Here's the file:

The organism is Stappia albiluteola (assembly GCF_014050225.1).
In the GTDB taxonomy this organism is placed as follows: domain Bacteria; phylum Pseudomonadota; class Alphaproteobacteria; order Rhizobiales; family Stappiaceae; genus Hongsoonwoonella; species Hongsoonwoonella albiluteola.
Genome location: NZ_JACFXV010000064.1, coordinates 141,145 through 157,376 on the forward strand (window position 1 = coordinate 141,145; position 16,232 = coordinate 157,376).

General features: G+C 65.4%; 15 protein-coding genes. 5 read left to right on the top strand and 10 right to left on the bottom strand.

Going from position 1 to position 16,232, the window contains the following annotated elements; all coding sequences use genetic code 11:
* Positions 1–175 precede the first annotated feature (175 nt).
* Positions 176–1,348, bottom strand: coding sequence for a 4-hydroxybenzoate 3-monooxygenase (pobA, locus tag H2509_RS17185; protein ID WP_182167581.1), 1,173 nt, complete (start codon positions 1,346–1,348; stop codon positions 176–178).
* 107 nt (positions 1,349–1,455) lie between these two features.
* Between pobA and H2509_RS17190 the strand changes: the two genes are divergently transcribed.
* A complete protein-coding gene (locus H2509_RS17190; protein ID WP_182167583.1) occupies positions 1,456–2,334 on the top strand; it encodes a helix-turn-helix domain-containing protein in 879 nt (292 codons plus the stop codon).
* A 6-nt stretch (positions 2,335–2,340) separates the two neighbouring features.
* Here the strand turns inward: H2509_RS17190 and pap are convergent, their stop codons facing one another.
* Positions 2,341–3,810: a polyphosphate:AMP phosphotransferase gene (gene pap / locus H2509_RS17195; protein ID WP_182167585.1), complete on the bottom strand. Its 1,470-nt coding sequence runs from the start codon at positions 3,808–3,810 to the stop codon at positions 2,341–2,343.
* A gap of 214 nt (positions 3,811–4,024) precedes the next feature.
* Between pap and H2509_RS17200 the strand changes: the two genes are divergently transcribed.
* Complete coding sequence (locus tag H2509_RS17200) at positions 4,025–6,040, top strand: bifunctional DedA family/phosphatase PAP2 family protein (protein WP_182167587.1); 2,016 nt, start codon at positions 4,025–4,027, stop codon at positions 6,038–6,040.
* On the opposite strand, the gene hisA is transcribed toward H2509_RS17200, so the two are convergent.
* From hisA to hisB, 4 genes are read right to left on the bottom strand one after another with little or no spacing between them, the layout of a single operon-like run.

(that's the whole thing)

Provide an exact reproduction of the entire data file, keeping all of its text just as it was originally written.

The organism is Stappia albiluteola (assembly GCF_014050225.1).
In the GTDB taxonomy this organism is placed as follows: domain Bacteria; phylum Pseudomonadota; class Alphaproteobacteria; order Rhizobiales; family Stappiaceae; genus Hongsoonwoonella; species Hongsoonwoonella albiluteola.
Genome location: NZ_JACFXV010000064.1, coordinates 141,145 through 157,376 on the forward strand (window position 1 = coordinate 141,145; position 16,232 = coordinate 157,376).

General features: G+C 65.4%; 15 protein-coding genes. 5 read left to right on the top strand and 10 right to left on the bottom strand.

Going from position 1 to position 16,232, the window contains the following annotated elements; all coding sequences use genetic code 11:
* Positions 1–175 precede the first annotated feature (175 nt).
* Positions 176–1,348, bottom strand: coding sequence for a 4-hydroxybenzoate 3-monooxygenase (pobA, locus tag H2509_RS17185; protein ID WP_182167581.1), 1,173 nt, complete (start codon positions 1,346–1,348; stop codon positions 176–178).
* 107 nt (positions 1,349–1,455) lie between these two features.
* Between pobA and H2509_RS17190 the strand changes: the two genes are divergently transcribed.
* A complete protein-coding gene (locus H2509_RS17190; protein ID WP_182167583.1) occupies positions 1,456–2,334 on the top strand; it encodes a helix-turn-helix domain-containing protein in 879 nt (292 codons plus the stop codon).
* A 6-nt stretch (positions 2,335–2,340) separates the two neighbouring features.
* Here the strand turns inward: H2509_RS17190 and pap are convergent, their stop codons facing one another.
* Positions 2,341–3,810: a polyphosphate:AMP phosphotransferase gene (gene pap / locus H2509_RS17195; protein ID WP_182167585.1), complete on the bottom strand. Its 1,470-nt coding sequence runs from the start codon at positions 3,808–3,810 to the stop codon at positions 2,341–2,343.
* A gap of 214 nt (positions 3,811–4,024) precedes the next feature.
* Between pap and H2509_RS17200 the strand changes: the two genes are divergently transcribed.
* Complete coding sequence (locus tag H2509_RS17200) at positions 4,025–6,040, top strand: bifunctional DedA family/phosphatase PAP2 family protein (protein WP_182167587.1); 2,016 nt, start codon at positions 4,025–4,027, stop codon at positions 6,038–6,040.
* On the opposite strand, the gene hisA is transcribed toward H2509_RS17200, so the two are convergent.
* From hisA to hisB, 4 genes are read right to left on the bottom strand one after another with little or no spacing between them, the layout of a single operon-like run.